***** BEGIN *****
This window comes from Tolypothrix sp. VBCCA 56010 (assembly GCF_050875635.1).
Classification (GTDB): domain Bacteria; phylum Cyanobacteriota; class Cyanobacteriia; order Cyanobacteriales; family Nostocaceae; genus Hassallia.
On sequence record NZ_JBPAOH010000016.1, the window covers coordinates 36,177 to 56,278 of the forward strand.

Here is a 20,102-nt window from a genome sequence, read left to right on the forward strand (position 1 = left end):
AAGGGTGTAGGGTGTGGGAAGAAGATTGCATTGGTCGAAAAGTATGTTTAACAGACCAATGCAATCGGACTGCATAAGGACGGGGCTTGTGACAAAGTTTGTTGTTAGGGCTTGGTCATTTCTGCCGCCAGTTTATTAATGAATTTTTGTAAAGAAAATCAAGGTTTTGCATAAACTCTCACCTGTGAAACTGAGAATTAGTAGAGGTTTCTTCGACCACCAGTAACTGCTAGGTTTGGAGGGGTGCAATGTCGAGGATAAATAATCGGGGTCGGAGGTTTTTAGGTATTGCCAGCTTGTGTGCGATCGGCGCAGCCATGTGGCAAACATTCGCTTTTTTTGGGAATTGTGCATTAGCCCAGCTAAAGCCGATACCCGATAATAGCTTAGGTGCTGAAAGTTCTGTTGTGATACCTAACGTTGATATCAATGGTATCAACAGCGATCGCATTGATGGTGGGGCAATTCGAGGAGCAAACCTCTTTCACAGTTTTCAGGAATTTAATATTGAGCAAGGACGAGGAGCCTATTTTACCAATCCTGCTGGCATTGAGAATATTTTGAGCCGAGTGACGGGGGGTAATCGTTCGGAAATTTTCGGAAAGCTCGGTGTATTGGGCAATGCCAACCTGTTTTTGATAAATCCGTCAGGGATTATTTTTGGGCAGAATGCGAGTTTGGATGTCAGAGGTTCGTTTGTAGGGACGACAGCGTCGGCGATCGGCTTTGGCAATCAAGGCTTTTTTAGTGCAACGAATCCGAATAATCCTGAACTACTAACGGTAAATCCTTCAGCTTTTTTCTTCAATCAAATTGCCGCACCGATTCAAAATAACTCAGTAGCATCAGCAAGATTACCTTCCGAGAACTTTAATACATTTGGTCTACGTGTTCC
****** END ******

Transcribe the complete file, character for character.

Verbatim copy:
This window comes from Tolypothrix sp. VBCCA 56010 (assembly GCF_050875635.1).
Classification (GTDB): domain Bacteria; phylum Cyanobacteriota; class Cyanobacteriia; order Cyanobacteriales; family Nostocaceae; genus Hassallia.
On sequence record NZ_JBPAOH010000016.1, the window covers coordinates 36,177 to 56,278 of the forward strand.

Here is a 20,102-nt window from a genome sequence, read left to right on the forward strand (position 1 = left end):
AAGGGTGTAGGGTGTGGGAAGAAGATTGCATTGGTCGAAAAGTATGTTTAACAGACCAATGCAATCGGACTGCATAAGGACGGGGCTTGTGACAAAGTTTGTTGTTAGGGCTTGGTCATTTCTGCCGCCAGTTTATTAATGAATTTTTGTAAAGAAAATCAAGGTTTTGCATAAACTCTCACCTGTGAAACTGAGAATTAGTAGAGGTTTCTTCGACCACCAGTAACTGCTAGGTTTGGAGGGGTGCAATGTCGAGGATAAATAATCGGGGTCGGAGGTTTTTAGGTATTGCCAGCTTGTGTGCGATCGGCGCAGCCATGTGGCAAACATTCGCTTTTTTTGGGAATTGTGCATTAGCCCAGCTAAAGCCGATACCCGATAATAGCTTAGGTGCTGAAAGTTCTGTTGTGATACCTAACGTTGATATCAATGGTATCAACAGCGATCGCATTGATGGTGGGGCAATTCGAGGAGCAAACCTCTTTCACAGTTTTCAGGAATTTAATATTGAGCAAGGACGAGGAGCCTATTTTACCAATCCTGCTGGCATTGAGAATATTTTGAGCCGAGTGACGGGGGGTAATCGTTCGGAAATTTTCGGAAAGCTCGGTGTATTGGGCAATGCCAACCTGTTTTTGATAAATCCGTCAGGGATTATTTTTGGGCAGAATGCGAGTTTGGATGTCAGAGGTTCGTTTGTAGGGACGACAGCGTCGGCGATCGGCTTTGGCAATCAAGGCTTTTTTAGTGCAACGAATCCGAATAATCCTGAACTACTAACGGTAAATCCTTCAGCTTTTTTCTTCAATCAAATTGCCGCACCGATTCAAAATAACTCAGTAGCATCAGCAAGATTACCTTCCGAGAACTTTAATACATTTGGTCTACGTGTTCC